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Evaluation of cover crop sensitivity to residual herbicides applied in the previous soybean [Glycine max (L.) Merr] crop

Published online by Cambridge University Press:  16 April 2019

Derek M. Whalen
Affiliation:
Graduate Research Assistant, Division of Plant Sciences, University of Missouri, Columbia, MO, USA
Mandy D. Bish
Affiliation:
Extension Weed Specialist, Division of Plant Sciences, University of Missouri, Columbia, MO, USA
Bryan G. Young
Affiliation:
Professor, Department of Botany and Plant Pathology, Purdue University, West Lafayette, IN, USA
Aaron G. Hager
Affiliation:
Associate Professor, Department of Crop Sciences, University of Illinois, Urbana, IL, USA
Shawn P. Conley
Affiliation:
Professor, Department of Agronomy, University of Wisconsin, Madison, WI, USA
Daniel B. Reynolds
Affiliation:
Professor, Department of Plant and Soil Sciences, Mississippi State University, Starkville, MS, USA
Lawrence E. Steckel
Affiliation:
Professor, Department of Plant Sciences, University of Tennessee, Jackson, TN, USA
Jason K. Norsworthy
Affiliation:
Professor, Department of Crop, Soil and Environmental Sciences, University of Arkansas, Fayetteville, AR, USA
Kevin W. Bradley
Affiliation:
Professor, Division of Plant Sciences, University of Missouri, Columbia, MO, USA
Corresponding
E-mail address:

Abstract

In recent years, the use of cover crops has increased in U.S. crop production systems. An important aspect of successful cover crop establishment is the preceding crop and herbicide program, because some herbicides have the potential to persist in the soil for several months. Few studies have been conducted to evaluate the sensitivity of cover crops to common residual herbicides used in soybean production. The same field experiment was conducted in 2016 in Arkansas, Illinois, Indiana, Missouri, Tennessee, and Wisconsin, and repeated in Arkansas, Illinois, Indiana, Mississippi, and Missouri in 2017 to evaluate the potential of residual soybean herbicides to carryover and reduce cover crop establishment. Herbicides applied during the soybean growing season included acetochlor; acetochlor plus fomesafen; chlorimuron plus thifensulfuron; fomesafen; fomesafen plus S-metolachlor followed by acetochlor; imazethapyr; pyroxasulfone; S-metolachlor; S-metolachlor plus fomesafen; sulfentrazone plus S-metolachlor; sulfentrazone plus S-metolachlor followed by fomesafen plus S-metolachlor; and sulfentrazone plus S-metolachlor followed by fomesafen plus S-metolachlor followed by acetochlor. Across all herbicide treatments, the sensitivity of cover crops to herbicide residues in the fall, from greatest to least, was forage radish = turnip > annual ryegrass = winter oat = triticale > cereal rye = Austrian winter pea = hairy vetch = wheat > crimson clover. Fomesafen (applied 21 and 42 days after planting [(DAP]); chlorimuron plus thifensulfuron and pyroxasulfone applied 42 DAP; sulfentrazone plus S-metolachlor followed by fomesafen plus S-metolachlor; and sulfentrazone plus S-metolachlor followed by fomesafen plus S-metolachlor followed by acetochlor caused the highest visual ground cover reduction to cover crop species at the fall rating. Study results indicate cover crops are most at risk when following herbicide applications in soybean containing certain active ingredients such as fomesafen, but overall there is a fairly low risk of cover crop injury from residual soybean herbicides applied in the previous soybean crop.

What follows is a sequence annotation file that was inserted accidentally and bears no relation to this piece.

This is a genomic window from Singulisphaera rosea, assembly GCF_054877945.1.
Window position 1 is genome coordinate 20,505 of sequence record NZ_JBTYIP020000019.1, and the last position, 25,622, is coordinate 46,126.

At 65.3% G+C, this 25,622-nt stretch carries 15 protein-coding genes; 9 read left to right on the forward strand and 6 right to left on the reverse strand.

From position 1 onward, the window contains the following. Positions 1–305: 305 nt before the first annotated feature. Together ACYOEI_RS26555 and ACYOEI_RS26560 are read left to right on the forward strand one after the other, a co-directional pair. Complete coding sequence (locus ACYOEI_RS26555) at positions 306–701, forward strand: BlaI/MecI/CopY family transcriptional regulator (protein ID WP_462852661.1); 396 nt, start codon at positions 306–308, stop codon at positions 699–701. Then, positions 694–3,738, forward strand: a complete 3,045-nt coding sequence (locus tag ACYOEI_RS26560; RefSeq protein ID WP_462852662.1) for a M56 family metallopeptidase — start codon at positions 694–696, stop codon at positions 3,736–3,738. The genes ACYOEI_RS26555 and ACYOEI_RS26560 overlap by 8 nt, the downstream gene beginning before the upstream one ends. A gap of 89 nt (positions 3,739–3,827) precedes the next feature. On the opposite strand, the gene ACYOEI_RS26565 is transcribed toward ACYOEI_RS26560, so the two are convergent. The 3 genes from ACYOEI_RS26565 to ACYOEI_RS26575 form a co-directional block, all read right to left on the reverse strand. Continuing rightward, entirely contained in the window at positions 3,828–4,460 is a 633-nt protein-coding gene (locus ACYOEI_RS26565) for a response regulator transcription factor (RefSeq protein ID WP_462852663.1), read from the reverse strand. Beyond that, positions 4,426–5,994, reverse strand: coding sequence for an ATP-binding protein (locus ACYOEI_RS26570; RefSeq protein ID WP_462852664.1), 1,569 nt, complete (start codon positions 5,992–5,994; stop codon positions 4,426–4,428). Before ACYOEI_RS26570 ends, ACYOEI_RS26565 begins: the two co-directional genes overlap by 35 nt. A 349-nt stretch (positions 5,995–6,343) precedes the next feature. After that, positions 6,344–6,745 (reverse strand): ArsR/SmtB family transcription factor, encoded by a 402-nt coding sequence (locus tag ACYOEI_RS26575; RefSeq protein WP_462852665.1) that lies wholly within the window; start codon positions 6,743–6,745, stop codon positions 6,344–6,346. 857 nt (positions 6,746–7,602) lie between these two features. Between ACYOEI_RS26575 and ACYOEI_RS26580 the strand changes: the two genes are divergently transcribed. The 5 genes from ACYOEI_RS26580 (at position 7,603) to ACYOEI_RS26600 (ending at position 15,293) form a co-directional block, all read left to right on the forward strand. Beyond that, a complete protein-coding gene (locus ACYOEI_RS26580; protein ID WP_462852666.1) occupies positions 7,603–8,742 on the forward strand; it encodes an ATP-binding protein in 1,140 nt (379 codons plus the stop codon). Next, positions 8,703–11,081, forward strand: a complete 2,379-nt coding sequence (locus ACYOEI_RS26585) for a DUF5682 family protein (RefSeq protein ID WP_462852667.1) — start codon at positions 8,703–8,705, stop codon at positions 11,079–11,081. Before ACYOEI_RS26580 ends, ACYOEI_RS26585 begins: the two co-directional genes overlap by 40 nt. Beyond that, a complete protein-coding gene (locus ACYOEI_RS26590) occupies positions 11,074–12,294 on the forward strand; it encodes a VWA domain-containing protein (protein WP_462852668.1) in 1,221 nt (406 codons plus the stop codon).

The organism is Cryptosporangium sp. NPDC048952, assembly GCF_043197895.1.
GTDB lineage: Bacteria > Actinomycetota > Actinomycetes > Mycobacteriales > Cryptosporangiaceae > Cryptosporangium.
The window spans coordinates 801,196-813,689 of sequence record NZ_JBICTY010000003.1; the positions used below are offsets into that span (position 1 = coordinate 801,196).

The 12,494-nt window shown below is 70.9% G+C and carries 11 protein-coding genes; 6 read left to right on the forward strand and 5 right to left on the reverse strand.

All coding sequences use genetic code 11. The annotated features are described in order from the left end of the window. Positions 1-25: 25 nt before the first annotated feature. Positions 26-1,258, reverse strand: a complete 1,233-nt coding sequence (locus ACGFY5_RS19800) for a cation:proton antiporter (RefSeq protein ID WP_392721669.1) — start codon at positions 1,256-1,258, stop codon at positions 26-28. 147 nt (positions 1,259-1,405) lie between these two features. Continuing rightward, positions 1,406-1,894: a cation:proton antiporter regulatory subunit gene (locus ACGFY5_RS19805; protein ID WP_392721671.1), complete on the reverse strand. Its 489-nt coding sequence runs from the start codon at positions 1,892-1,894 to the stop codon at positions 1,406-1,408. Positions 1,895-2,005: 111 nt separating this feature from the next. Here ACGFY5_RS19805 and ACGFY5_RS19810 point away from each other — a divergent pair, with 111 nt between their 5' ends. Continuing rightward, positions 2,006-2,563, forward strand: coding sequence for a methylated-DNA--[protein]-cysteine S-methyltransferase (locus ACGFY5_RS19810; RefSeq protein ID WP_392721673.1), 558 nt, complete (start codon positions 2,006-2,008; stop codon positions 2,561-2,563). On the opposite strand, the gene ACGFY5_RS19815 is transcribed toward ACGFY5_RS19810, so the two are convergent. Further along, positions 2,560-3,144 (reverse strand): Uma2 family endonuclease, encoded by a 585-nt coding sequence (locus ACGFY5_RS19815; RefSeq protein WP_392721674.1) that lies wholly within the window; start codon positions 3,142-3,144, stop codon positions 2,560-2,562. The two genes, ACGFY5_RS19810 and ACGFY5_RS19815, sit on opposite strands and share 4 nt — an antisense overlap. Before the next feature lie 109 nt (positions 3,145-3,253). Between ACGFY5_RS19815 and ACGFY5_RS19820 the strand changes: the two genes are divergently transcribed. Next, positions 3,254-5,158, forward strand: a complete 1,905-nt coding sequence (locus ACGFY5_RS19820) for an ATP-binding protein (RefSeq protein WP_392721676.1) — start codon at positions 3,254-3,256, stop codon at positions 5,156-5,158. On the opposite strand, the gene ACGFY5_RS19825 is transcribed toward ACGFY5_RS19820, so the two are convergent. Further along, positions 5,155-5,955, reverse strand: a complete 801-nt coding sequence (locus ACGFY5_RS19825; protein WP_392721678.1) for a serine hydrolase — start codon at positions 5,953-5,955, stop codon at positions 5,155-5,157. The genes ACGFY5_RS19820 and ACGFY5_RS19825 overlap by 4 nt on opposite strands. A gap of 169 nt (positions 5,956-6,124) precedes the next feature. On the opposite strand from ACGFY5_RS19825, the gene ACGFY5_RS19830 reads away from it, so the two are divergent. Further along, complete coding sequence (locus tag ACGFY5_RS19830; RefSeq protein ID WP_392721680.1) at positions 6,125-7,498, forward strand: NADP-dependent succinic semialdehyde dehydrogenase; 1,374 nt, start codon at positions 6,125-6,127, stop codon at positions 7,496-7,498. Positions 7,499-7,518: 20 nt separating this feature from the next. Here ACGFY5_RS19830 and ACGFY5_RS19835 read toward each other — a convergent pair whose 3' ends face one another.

Type
Research Article
Copyright
© Weed Science Society of America, 2019 

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